I’m half Irish,maybe.
I align myself with being from Ireland even though I don’t know how many generations my family goes back. I do know my dad’s family is Murphy. His dad was 100% Irish and he had the liver to prove it. I understand having the last name of Murphy in Ireland is like being Smith here. Murphy means “sea-warrior” or sea-battler.” Hell, yeah. My mom’s maiden name is Kerley, another Irish name. So I figure, because I want to, I’m 50% Irish. Who wants to be a mutt?
I grew up with my dad speaking in a wonderful Irish brogue on St. Patrick’s day and singing “Danny Boy” and “When Irish Eyes are Smiling” when the mood struck. We had Irish crests and shamrock pictures around our house. I had an identity. I AM IRISH!
Growing up in Pacific Beach, California, I loved the fact I was born in Pensicola. I felt exotic, from a foreign place even though it was in Florida. I’d lived in San Diego since I was five. But in fourth grade when someone said I had an accent, I said, “It’s because I’m from Florida,” as if this was another country or even the deep south, the north or the Midwest. It wasn’t any of these. The older I got the more important it became to be a native of San Diego. Native San Diegans are rare. My mom, dad, and children were all born in San Diego. I wanted desperately to be where my tribe was from: San Diego.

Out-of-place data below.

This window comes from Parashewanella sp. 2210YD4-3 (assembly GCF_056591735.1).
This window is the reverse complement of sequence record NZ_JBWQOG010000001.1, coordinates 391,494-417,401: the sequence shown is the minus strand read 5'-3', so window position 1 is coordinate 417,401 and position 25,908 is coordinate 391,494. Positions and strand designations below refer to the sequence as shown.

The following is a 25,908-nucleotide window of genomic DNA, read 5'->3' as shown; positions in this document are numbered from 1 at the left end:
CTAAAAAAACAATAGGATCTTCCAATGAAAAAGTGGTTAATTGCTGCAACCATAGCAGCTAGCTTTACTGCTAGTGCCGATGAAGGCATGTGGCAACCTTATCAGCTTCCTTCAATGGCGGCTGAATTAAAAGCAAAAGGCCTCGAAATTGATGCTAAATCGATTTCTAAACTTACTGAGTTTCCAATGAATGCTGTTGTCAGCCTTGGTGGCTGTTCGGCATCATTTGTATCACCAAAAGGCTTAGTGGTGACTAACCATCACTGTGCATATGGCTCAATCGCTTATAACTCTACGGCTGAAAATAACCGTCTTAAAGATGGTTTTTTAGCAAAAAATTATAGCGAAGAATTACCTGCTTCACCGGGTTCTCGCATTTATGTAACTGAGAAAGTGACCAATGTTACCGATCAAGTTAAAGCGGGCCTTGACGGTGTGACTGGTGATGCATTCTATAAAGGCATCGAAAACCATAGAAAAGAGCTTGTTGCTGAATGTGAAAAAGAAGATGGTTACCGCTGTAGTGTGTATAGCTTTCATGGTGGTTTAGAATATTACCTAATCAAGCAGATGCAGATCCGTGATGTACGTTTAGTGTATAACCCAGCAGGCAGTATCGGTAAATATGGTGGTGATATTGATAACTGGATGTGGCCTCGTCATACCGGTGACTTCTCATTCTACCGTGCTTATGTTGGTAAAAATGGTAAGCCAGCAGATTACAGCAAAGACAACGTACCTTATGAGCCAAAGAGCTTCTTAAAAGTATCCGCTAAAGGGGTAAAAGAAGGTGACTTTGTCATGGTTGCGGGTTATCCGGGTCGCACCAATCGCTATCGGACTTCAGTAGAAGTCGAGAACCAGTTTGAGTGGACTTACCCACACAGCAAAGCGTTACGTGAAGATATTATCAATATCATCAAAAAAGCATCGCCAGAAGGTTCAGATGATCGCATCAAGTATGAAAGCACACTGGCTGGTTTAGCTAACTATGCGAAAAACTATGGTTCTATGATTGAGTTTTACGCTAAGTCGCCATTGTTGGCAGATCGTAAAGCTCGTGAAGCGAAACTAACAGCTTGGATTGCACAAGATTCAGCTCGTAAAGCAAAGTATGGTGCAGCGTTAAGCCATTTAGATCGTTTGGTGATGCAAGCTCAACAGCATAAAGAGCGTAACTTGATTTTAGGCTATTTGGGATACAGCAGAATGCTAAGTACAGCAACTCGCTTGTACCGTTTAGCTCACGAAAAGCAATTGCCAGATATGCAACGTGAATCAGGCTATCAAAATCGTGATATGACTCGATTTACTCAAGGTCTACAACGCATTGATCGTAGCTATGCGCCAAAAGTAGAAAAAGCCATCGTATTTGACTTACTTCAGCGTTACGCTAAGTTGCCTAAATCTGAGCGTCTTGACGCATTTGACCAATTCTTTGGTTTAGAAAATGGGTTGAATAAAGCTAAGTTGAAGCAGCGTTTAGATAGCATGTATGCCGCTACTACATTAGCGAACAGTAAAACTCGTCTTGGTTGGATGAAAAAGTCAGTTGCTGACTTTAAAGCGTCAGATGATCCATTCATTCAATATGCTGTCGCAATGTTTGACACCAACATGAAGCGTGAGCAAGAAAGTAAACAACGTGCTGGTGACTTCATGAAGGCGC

This will never be the case. So on March 17th my Irish roots grow deeper. You know the whole “You know you’re a redneck because…” Well, I you know I’m from Ireland when…
I can dance a mean Irish jig and River Dance.
I love Bailey’s Irish Cream.
Green is one of my favorite colors.
One time when I was a waitress at Rueben’s on Harbor Island I was told by an Irish priest I had the map of Ireland on my face.
I love U2, Snow Patrol and Celtic Women.
Molly and Kelly are half Lithuanian because their dad is 100%, third generation. Bill knows both sets of grandparents came over on the boat from Europe and landed in Ellis Island. Jack is half Spanish. David is 100%, I mean 100% Spanish. David was born and raised in Alicante, Spain. He has an accent to prove it. His mother makes the most delicious tapas, Spanish tortilla and Paella. David brags of Valencia oranges and the Mediterranean. David reminisces over strong coffee, cigarettes and croissants (Cafe con leche y cruasán), and Spanish girls with dark hair and green eyes.
“My people are from Northern Spain,” I say to make me feel a part of his world, and Jack’s too. “I’m Black Irish. Celtic.”
Don’t worry. I’m glad to be 100% me. I don’t feel lost. But on St. Patrick’s Day it’s my day, my people’s day. Will you allow me that?